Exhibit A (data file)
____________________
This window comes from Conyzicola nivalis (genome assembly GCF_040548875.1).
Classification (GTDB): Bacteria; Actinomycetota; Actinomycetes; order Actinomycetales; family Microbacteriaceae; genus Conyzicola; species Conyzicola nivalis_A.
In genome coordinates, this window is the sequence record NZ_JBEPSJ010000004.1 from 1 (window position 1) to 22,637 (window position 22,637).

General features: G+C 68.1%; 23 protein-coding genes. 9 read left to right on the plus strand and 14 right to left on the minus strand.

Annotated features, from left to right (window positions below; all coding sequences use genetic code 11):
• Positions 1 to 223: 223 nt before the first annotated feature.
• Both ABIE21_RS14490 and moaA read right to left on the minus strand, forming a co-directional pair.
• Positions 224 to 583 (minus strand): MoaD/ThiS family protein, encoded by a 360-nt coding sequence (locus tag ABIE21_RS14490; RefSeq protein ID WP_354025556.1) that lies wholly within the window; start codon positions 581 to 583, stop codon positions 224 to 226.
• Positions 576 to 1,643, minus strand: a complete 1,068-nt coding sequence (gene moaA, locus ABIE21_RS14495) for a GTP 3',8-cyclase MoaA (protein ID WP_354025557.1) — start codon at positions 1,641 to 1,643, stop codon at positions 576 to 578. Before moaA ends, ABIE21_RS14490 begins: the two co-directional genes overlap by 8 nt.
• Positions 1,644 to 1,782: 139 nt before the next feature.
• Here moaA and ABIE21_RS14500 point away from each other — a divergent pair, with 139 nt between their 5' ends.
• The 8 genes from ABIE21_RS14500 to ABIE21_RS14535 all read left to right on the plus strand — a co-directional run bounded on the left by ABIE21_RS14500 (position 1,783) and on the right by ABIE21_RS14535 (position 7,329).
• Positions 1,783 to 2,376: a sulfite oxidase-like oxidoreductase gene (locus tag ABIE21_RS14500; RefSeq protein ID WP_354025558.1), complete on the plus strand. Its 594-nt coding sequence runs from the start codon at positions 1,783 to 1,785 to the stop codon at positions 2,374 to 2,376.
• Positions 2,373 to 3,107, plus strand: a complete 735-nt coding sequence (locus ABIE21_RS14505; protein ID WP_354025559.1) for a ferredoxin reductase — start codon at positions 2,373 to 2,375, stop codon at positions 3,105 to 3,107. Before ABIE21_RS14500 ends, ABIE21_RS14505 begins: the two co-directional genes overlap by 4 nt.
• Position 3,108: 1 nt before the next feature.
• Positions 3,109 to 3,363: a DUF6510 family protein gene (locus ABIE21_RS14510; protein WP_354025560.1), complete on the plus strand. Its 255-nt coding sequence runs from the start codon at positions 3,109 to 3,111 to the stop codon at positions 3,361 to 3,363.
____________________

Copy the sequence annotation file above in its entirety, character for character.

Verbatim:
This window comes from Conyzicola nivalis (genome assembly GCF_040548875.1).
Classification (GTDB): Bacteria; Actinomycetota; Actinomycetes; order Actinomycetales; family Microbacteriaceae; genus Conyzicola; species Conyzicola nivalis_A.
In genome coordinates, this window is the sequence record NZ_JBEPSJ010000004.1 from 1 (window position 1) to 22,637 (window position 22,637).

General features: G+C 68.1%; 23 protein-coding genes. 9 read left to right on the plus strand and 14 right to left on the minus strand.

Annotated features, from left to right (window positions below; all coding sequences use genetic code 11):
• Positions 1 to 223: 223 nt before the first annotated feature.
• Both ABIE21_RS14490 and moaA read right to left on the minus strand, forming a co-directional pair.
• Positions 224 to 583 (minus strand): MoaD/ThiS family protein, encoded by a 360-nt coding sequence (locus tag ABIE21_RS14490; RefSeq protein ID WP_354025556.1) that lies wholly within the window; start codon positions 581 to 583, stop codon positions 224 to 226.
• Positions 576 to 1,643, minus strand: a complete 1,068-nt coding sequence (gene moaA, locus ABIE21_RS14495) for a GTP 3',8-cyclase MoaA (protein ID WP_354025557.1) — start codon at positions 1,641 to 1,643, stop codon at positions 576 to 578. Before moaA ends, ABIE21_RS14490 begins: the two co-directional genes overlap by 8 nt.
• Positions 1,644 to 1,782: 139 nt before the next feature.
• Here moaA and ABIE21_RS14500 point away from each other — a divergent pair, with 139 nt between their 5' ends.
• The 8 genes from ABIE21_RS14500 to ABIE21_RS14535 all read left to right on the plus strand — a co-directional run bounded on the left by ABIE21_RS14500 (position 1,783) and on the right by ABIE21_RS14535 (position 7,329).
• Positions 1,783 to 2,376: a sulfite oxidase-like oxidoreductase gene (locus tag ABIE21_RS14500; RefSeq protein ID WP_354025558.1), complete on the plus strand. Its 594-nt coding sequence runs from the start codon at positions 1,783 to 1,785 to the stop codon at positions 2,374 to 2,376.
• Positions 2,373 to 3,107, plus strand: a complete 735-nt coding sequence (locus ABIE21_RS14505; protein ID WP_354025559.1) for a ferredoxin reductase — start codon at positions 2,373 to 2,375, stop codon at positions 3,105 to 3,107. Before ABIE21_RS14500 ends, ABIE21_RS14505 begins: the two co-directional genes overlap by 4 nt.
• Position 3,108: 1 nt before the next feature.
• Positions 3,109 to 3,363: a DUF6510 family protein gene (locus ABIE21_RS14510; protein WP_354025560.1), complete on the plus strand. Its 255-nt coding sequence runs from the start codon at positions 3,109 to 3,111 to the stop codon at positions 3,361 to 3,363.